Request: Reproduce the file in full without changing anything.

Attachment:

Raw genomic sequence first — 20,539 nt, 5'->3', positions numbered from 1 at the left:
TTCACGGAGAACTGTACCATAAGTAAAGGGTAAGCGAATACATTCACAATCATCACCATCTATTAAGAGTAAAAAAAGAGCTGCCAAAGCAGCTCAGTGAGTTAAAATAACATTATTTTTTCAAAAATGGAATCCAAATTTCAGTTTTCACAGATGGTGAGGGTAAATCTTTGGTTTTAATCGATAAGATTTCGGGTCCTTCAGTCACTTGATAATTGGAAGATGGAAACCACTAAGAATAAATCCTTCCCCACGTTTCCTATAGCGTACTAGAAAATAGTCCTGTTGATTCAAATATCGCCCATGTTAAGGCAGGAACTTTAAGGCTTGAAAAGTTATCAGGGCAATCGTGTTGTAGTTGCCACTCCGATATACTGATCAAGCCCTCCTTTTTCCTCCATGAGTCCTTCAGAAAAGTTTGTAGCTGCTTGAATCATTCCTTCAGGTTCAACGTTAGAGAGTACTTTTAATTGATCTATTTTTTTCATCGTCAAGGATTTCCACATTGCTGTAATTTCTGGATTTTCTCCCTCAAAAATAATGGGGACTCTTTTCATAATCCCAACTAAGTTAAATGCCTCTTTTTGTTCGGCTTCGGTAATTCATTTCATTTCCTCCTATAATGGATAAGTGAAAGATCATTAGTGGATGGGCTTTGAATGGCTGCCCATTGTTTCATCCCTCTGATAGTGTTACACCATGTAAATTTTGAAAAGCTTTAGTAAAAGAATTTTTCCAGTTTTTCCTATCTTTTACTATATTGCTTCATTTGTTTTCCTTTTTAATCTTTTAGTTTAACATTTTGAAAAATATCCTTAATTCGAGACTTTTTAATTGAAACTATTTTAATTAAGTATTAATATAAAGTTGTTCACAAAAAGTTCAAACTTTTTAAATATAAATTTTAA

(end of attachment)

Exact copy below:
Raw genomic sequence first — 20,539 nt, 5'->3', positions numbered from 1 at the left:
TTCACGGAGAACTGTACCATAAGTAAAGGGTAAGCGAATACATTCACAATCATCACCATCTATTAAGAGTAAAAAAAGAGCTGCCAAAGCAGCTCAGTGAGTTAAAATAACATTATTTTTTCAAAAATGGAATCCAAATTTCAGTTTTCACAGATGGTGAGGGTAAATCTTTGGTTTTAATCGATAAGATTTCGGGTCCTTCAGTCACTTGATAATTGGAAGATGGAAACCACTAAGAATAAATCCTTCCCCACGTTTCCTATAGCGTACTAGAAAATAGTCCTGTTGATTCAAATATCGCCCATGTTAAGGCAGGAACTTTAAGGCTTGAAAAGTTATCAGGGCAATCGTGTTGTAGTTGCCACTCCGATATACTGATCAAGCCCTCCTTTTTCCTCCATGAGTCCTTCAGAAAAGTTTGTAGCTGCTTGAATCATTCCTTCAGGTTCAACGTTAGAGAGTACTTTTAATTGATCTATTTTTTTCATCGTCAAGGATTTCCACATTGCTGTAATTTCTGGATTTTCTCCCTCAAAAATAATGGGGACTCTTTTCATAATCCCAACTAAGTTAAATGCCTCTTTTTGTTCGGCTTCGGTAATTCATTTCATTTCCTCCTATAATGGATAAGTGAAAGATCATTAGTGGATGGGCTTTGAATGGCTGCCCATTGTTTCATCCCTCTGATAGTGTTACACCATGTAAATTTTGAAAAGCTTTAGTAAAAGAATTTTTCCAGTTTTTCCTATCTTTTACTATATTGCTTCATTTGTTTTCCTTTTTAATCTTTTAGTTTAACATTTTGAAAAATATCCTTAATTCGAGACTTTTTAATTGAAACTATTTTAATTAAGTATTAATATAAAGTTGTTCACAAAAAGTTCAAACTTTTTAAATATAAATTTTAA